Kilcoe Castle has been wonderfully restored and conserved by Jeremy Irons. His work allows us to see what a 15th century castle would have looked like in the landscape and has saved a precious piece of our heritage. This is important as there are so few castles that have been conserved here and lots that have disappeared or are in danger of doing so. Before you read on you might like to refresh your understanding of our West Cork castles, or Tower Houses, by reading When is a Castle?; Tower House Tutorial, Part 1; Tower House Tutorial, Part 2; or Illustrating the Tower House: A Guest Blog (sort of).
First of all, let’s address the issue of the colour of the exterior lime render, since this has been controversial. In fact, the only reason it’s been criticised is that people are not used to seeing castles as they originally stood, since the lime render has long ago disappeared from them, leaving the familiar bare stone walls that people have assumed was how they looked from the start. But all castles were rendered – without that they would have been porous and running with water inside and out.
This is JG O’Donoghue’s reconstruction drawing (used with permission) of what a fifteenth century tower house would have looked like. It was based on Kilcrea Castle. Note the white render and note also that another white castle can be seen in the distance
And the render was coloured! There is evidence of all kinds of additions that would have added colour, including animal fats, blood and hair, flour, shell, sand and stone rubble. The plasterer had his formula and also used what was available locally, materials that would increase cohesion and improve drying time. Irish places names abound in references to coloured castles – just Google the words “castle Ireland” and then put white, black, red, green in front of it and see how many there are. Or look for Irish equivalents, such as Castlederg – for Caisleán Dearg, meaning Red Castle. There’s even a Castleboy in Meath that comes from Caisleán Buí, meaning yellow castle. So the choice of colour was not idiosyncratic or random but well grounded in historical precedents. The render was essential to keep the castle dry and will have to be renewed occasionally as it does eventually wash away – which is why very few examples have survived from the fifteenth century.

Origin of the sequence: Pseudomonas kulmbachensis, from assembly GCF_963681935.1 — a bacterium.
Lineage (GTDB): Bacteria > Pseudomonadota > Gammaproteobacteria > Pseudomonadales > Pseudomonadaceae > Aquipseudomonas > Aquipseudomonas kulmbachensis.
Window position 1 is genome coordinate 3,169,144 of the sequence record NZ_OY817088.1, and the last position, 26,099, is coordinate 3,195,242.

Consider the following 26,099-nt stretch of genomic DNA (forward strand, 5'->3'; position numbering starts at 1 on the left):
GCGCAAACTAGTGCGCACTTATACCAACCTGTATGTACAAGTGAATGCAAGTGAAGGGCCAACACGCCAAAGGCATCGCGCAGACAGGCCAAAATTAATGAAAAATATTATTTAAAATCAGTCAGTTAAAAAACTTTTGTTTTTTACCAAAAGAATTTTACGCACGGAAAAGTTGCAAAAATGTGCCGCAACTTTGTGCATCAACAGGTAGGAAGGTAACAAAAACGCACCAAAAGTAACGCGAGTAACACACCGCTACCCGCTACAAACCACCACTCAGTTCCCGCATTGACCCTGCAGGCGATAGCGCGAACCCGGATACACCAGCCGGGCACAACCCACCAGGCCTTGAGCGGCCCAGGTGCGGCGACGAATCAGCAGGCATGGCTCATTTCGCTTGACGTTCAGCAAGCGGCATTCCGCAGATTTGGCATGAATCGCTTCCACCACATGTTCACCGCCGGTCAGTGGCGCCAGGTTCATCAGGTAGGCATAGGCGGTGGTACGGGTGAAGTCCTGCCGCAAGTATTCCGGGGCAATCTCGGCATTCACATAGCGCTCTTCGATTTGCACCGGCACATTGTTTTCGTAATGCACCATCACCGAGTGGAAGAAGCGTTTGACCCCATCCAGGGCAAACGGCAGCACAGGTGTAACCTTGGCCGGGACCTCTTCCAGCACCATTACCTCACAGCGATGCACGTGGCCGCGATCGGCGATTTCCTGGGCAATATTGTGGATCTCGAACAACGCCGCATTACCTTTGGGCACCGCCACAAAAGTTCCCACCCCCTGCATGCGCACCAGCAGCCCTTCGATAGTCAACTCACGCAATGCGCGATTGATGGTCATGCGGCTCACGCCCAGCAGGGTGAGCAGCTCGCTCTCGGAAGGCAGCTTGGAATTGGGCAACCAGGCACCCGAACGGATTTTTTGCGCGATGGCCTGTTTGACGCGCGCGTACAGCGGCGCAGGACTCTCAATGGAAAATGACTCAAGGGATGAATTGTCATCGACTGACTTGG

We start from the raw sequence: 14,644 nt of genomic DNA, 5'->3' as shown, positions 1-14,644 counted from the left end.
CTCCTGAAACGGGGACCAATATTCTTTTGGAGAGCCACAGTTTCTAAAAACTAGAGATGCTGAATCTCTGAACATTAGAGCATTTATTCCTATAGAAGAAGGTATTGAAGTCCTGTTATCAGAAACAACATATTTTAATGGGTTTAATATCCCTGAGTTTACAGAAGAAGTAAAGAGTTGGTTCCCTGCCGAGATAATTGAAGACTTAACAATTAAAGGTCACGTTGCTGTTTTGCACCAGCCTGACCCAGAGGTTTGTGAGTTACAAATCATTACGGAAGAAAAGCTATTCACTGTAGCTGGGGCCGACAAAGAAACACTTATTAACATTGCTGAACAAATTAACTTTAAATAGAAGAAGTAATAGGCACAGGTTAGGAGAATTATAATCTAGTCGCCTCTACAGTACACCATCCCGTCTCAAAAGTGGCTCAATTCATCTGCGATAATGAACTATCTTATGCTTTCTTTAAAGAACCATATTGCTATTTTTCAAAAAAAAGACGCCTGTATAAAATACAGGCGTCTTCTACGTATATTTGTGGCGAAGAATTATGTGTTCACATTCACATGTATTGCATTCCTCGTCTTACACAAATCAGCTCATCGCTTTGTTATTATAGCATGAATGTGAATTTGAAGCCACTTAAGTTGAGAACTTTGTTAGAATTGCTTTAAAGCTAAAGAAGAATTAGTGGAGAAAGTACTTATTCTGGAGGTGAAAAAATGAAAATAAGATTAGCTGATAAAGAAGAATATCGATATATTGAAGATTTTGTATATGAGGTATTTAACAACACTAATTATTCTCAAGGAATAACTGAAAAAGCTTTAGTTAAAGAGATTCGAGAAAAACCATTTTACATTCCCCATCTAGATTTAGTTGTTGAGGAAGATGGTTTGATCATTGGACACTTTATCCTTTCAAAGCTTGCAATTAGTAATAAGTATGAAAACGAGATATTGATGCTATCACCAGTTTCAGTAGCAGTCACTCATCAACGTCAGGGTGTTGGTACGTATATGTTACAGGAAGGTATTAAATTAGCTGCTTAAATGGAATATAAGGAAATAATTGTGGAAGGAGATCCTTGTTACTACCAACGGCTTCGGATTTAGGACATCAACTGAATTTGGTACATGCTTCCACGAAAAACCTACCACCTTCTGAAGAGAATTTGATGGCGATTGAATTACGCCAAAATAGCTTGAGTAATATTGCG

The other reason to include colouring elements in the render was to make the castle stand out in the landscape. These were statement residences and the statement was one of power and prestige. They were meant to be seen from a long way off so that nobody could be in any doubt who was the most important person in the neighbourhood. In West Cork, they were also meant to be seen from other castles – those built either by members of the same or another family (the McCarthys, O’Mahonys, O’Driscolls, O’Sullivans or O’Donovans). Kilcoe was a McCarthy castle: the McCarthys were the overlords of all the West Cork clans and this castle was inserted right into the middle of territory controlled by the O’Mahony’s and the O’Driscolls as a constant reminder of the hierarchy. Accordingly, Kilcoe is the largest castle in Roaringwater Bay and has a unique design that incorporates an additional corner tower, distinguishing it from all the other castes around it. There is only one other West Cork castle of the same design – Dunmanus Castle on Dunmanus Bay, a castle of the O’Mahonys.